The project was initiated by The National IOR Centre of Norway within the University of Stavanger and it aligns with the overall goal of the centre to improve oil recovery on the Norwegian Continental Shelf. It contributes to several of the centre’s tasks, such as development of IOR methods, IOR mechanisms, fluid flow simulations, and evaluation of economic potential and environmental impact. The chalk reservoirs are among the most prolific hydrocarbon fields in the North Sea, Ekofisk field alone accounting for approximately 10% of the produced net oil equivalents on the Norwegian Continental Shelf. Primary and secondary oil recovery methods induce a complex set of alteration in the reservoir properties. With more and more mature fields and reports of descending production trend, developing and implementing EOR techniques tailored to the specifics of each field is timelier than ever. Besides the mechanical changes due to fluctuations in the stress state of the reservoir during production, chalk interacts with the injected fluids, leading to chemical reactions that further affect its mineralogy, structure, and strength. It is therefore essential to understand the particularities of the reservoir rocks and the interplay of all these processes and their effect on fluid flow. The main purpose of this project is to study the relationship between the stress state, rock-fluid interactions on one side, and the permeability of compacting chalk cores on the other side, by investigating pore- and core-scale effects of stress state, temperature, and reactive fluid flow on the permeability of fractured chalk – an essential parameter in improved oil recovery, yet still insufficiently understood. A complementary objective is to describe the mineralogy and geochemistry of North Sea reservoir and non-reservoir chalk, as well as to model and predict permeability evolution in chalk under relevant North Sea reservoir conditions based on the interpretation of the experimental data. The approach of the project is therefore threefold: - factual: in-depth mineralogical and chemical characterization of the North Sea chalk and an evaluation of the mineralogical and geochemical impact of hydrocarbons and EOR fluids on reservoir chalk - experimental: geomechanical tests investigating permeability evolution in shear failing outcrop chalk exposed to thermochemical influence and the geomechanical and chemical response of North Sea reservoir chalk to reactive fluid flow - theoretical: simulation of permeability evolution investigating the role of fracture width, flooding rate and brine concentration on the mechanical and chemical compaction in water-wet fractured chalk and relative quantification of the mechanical and chemical contribution to permeability evolution The studies have been conducted on oil-bearing reservoir chalk from Ekofisk and Eldfisk fields in the North Sea, as well as on outcrop chalks saturated with various brines. The main finds are disseminated in four papers. A rare and coveted sample set consisting of chalk cores from several wells in the North Sea provided a unique opportunity to obtain mineralogical and geochemical data describing reservoir and nonreservoir chalks, as well as reservoir chalk before and after flooding with EOR fluids. Paper I (see subsection 4.1) shows that the mineralogical composition of the North Sea chalk is typical for regional marine deposits of the Upper Cretaceous, consisting of micritic carbonate matrix, microfossils and diverse authigenic and detrital minerals. Noncarbonate mineral phases consist mostly of quartz, illite, smectite, kaolinite. Carbon isotope ratios align well with primary trends for Upper Cretaceous stages; oxygen isotopes on the other hand, are far from primary, considerable deviation from the Upper Cretaceous trends is seen in all samples. Burial diagenesis, paleotemperature fluctuations, or meteoric water input with different thermal gradient can plausibly explain the disturbed oxygen isotopes. The presence of hydrocarbon fluids was most likely not the cause of the negative δ18O, as both the reservoir and the non-reservoir successions show similar oxygen isotope pattern. Dolomite is detected only in the reservoir cores, but it is interpreted to be diagenetic rather than anthropologic (i.e., due to EOR flooding) as it is present in both flooded and unflooded samples. Paper II (subsection 4.3) presents the results of geomechanical tests on reservoir chalk from the North Sea that facilitate a valuable and needed comparison between the response of reservoir chalk and outcrop chalk to mechanical and chemical compaction. Synthetic seawater (SSW) and simplified seawater (0.219 M MgCl2) injection through reservoir cores induced increased strain rates in the reservoir chalk, linked to retention of magnesium and production of calcium during flooding, which results in precipitation of secondary magnesium-bearing minerals or anhydrite. Adding calcium to the MgCl2 aqueous solution effectively reduced the creep strain rate, likely because the dissolution of primary calcite is inhibited. Most interestingly, the results from this study match very well the results gained from previous studies on water-wet outcrop chalks, thus validating decades of chalk research on outcrop chalk regarding brine-chalk chemical interactions and geomechanical behaviour. The experimental approach also includes a set of geomechanical tests on shear fractured outcrop chalk cores from the Cretaceous Niobrara Formation (Utah and Kansas, USA), often denoted “Kansas chalk”, exposed to deviatoric stress cycles and thermochemical influence, monitoring the effects of the test parameters on the permeability evolution of the cores. The results are presented in Paper III (see subsection 4.2). Deviatoric stress state together with low confining pressure induced shear fracturing at a steep angle (over 70°), close to flooding direction, corresponding to a simultaneous permeability increase. This was the main permeability-altering event. Subsequent deviatoric loadings had little effect on permeability in all tests, regardless of injecting brine (aqueous solutions of NaCl, Na2SO4, and synthetic seawater) and test temperature (50° C and 130° C). During creep, permeability generally declined slightly, or remained unchanged. The results indicate that once chalk has fractured under deviatoric stress conditions, the effective permeability is little responsive to compaction cycles and reactive flow, both at high and low temperature. Despite fracturing and exposure to different stress states, temperature and brine conditions, the end core permeability seems to remain within the same order of magnitude as the original value, ranging between the initial and double of the initial value. This indicates a notable insensitivity to changes in reservoir conditions. Theoretical predictions of permeability evolution in fractured and intact cores were obtained from simulations of reactive fluid flow through outcrop chalk. The model was calibrated to match nine previous geomechanical tests on intact chalk cores from Aalborg and Liège and four tests on pre-fractured Kansas and Mons chalk cores. Paper IV addresses the main finds from this study (see subsection 4.4). The model quantifies the permeability loss related to mechanical and chemical compaction. The simulations predict that porosity and axial strain are sensitive to fracture width, reactive brine concentration and injecting rate. However, while the permeability trend in time is affected by the brine composition, it remains insensitive to injection rate and fracture width. The results also underline that fracture permeability, in another order of magnitude compared to the matrix permeability, dominates the effective permeability evolution and that the mineral alterations and any significant permeability loss in the matrix are strongest at the core inlet.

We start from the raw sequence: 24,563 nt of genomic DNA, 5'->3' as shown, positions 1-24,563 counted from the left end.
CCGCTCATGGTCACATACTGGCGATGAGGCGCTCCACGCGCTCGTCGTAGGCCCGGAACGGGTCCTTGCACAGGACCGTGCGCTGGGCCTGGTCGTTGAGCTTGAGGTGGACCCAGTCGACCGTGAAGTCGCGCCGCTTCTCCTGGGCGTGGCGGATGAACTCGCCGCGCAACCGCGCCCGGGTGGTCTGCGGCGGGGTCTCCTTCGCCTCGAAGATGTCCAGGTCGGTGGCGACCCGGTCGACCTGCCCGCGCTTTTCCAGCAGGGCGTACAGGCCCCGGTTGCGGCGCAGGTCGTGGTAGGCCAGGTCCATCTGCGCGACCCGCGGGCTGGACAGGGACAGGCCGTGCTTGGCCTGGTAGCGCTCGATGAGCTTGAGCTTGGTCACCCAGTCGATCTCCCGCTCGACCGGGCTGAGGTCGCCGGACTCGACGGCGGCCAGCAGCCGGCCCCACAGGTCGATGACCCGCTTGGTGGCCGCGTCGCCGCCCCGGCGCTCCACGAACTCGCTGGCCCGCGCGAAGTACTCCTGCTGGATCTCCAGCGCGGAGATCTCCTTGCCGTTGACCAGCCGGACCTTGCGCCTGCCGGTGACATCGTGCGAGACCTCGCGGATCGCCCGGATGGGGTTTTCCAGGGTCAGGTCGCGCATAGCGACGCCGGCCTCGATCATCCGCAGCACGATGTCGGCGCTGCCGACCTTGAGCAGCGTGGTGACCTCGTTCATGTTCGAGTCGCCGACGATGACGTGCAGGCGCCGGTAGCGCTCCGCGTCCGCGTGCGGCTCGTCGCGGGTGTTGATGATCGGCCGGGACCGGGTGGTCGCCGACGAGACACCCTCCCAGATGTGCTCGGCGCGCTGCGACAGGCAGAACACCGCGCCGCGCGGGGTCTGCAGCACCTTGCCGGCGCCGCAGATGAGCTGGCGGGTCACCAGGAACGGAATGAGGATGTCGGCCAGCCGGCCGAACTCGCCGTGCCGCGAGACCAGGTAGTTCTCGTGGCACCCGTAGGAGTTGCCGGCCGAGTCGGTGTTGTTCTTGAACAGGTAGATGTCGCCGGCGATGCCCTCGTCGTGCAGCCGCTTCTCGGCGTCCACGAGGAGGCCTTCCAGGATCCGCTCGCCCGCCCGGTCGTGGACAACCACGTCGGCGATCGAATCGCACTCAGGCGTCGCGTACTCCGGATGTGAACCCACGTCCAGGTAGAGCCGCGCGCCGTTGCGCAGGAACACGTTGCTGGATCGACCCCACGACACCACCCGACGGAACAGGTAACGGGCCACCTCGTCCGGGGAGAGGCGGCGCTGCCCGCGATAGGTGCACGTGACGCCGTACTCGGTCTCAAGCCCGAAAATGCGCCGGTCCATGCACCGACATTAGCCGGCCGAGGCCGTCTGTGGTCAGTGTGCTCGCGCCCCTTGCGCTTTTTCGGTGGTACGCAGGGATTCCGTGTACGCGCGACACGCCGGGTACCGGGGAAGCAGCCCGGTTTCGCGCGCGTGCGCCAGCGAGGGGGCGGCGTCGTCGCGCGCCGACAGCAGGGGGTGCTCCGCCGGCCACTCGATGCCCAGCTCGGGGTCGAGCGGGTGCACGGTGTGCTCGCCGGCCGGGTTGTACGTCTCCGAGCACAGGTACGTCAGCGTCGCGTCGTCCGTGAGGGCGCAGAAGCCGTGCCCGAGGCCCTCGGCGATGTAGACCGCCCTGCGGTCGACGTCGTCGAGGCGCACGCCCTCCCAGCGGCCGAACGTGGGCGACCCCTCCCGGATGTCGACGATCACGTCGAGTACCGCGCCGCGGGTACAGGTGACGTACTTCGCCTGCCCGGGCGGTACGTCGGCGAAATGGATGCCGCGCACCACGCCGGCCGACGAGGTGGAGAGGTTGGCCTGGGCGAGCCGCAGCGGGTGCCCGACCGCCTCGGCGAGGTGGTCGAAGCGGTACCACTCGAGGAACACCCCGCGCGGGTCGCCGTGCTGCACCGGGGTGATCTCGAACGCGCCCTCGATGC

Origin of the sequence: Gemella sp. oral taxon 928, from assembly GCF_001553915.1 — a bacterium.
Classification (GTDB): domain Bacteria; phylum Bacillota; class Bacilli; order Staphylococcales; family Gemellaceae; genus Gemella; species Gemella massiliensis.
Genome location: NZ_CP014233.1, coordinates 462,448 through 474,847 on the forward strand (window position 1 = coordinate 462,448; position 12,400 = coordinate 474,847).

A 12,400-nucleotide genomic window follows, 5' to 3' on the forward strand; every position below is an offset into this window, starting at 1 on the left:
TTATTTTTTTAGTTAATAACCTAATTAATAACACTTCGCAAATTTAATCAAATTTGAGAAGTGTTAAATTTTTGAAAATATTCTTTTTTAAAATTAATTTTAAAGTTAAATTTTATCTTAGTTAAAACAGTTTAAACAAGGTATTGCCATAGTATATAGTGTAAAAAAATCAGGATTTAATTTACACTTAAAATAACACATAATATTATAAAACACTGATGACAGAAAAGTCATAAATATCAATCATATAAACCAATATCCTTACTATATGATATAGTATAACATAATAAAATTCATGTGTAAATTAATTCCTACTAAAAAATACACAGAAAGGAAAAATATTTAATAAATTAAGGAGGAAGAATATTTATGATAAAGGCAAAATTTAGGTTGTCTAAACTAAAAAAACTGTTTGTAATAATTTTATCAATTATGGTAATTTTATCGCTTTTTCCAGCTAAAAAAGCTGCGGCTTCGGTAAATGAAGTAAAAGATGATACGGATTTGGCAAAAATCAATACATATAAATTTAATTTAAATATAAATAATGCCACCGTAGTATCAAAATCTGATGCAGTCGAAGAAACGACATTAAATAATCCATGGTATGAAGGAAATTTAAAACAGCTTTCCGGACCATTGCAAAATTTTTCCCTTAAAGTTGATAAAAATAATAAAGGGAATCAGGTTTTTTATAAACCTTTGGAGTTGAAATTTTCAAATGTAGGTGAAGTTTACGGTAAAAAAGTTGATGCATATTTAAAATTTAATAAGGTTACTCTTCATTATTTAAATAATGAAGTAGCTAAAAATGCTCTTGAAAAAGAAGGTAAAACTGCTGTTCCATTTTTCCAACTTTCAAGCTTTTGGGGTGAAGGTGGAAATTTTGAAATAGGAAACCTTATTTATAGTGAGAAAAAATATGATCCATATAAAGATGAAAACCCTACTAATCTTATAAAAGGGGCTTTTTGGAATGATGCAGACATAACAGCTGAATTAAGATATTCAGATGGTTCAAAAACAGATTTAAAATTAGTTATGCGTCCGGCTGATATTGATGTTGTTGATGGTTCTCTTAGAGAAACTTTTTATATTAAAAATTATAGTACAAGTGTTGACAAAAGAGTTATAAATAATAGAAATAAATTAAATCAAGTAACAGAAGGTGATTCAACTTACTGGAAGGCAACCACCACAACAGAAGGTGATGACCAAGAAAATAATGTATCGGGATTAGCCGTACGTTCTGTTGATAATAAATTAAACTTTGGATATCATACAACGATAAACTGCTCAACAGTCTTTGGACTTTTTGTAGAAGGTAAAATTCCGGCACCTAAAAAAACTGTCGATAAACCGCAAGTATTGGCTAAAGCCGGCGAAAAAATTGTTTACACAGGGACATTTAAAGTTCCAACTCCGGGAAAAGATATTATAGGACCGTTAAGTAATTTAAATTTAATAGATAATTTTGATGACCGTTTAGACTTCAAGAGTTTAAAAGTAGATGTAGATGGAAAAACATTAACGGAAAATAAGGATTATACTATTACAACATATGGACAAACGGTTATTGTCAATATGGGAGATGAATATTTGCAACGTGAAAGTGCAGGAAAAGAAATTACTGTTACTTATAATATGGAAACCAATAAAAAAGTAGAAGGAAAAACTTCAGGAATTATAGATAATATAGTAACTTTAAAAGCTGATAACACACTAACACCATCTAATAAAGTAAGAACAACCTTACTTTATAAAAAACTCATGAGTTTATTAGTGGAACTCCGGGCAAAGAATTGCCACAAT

Has partsPaper 1: Kallesten, E., Zimmermann, U., Madland, M. V., Bertolino, S. R. A., Omdal, E., Andersen, P.Ø. Mineralogy and geochemistry of reservoir and non-reservoir chalk from the Norwegian continental shelf Journal of Petroleum Science and Engineering (2nd review)
Paper 2: Kallesten, E., Cherif, Y., Madland, M.V., Korsnes, R.I., Omdal, E., Andersen, P.Ø., Zimmermann, U Validation study of water weakening research from outcrop chalks performed on Eldfisk reservoir cores Journal of Petroleum Science and Engineering, (in press)
Paper 3: Kallesten, E., Andersen, P.Ø., U., Madland, M.V., Korsnes, R.I., Omdal, E., Zimmermann, U. Permeability evolution of shear failing chalk cores under thermochemical influence ACS Omega 2020, 5, 9185 – 9195
Paper 4: Kallesten, E., Andersen, P.Ø., U., Berawala, D.S., Korsnes, R.I., Madland, M.V., Omdal, E., Zimmermann, U. Modelling of Permeability and Strain Evolution in Chemical Creep Compaction Experiments with Fractured and Unfractured Chalk Cores Conducted at Reservoir Conditions SPE Journal, in press. This paper is not included in Brage because of the copyright.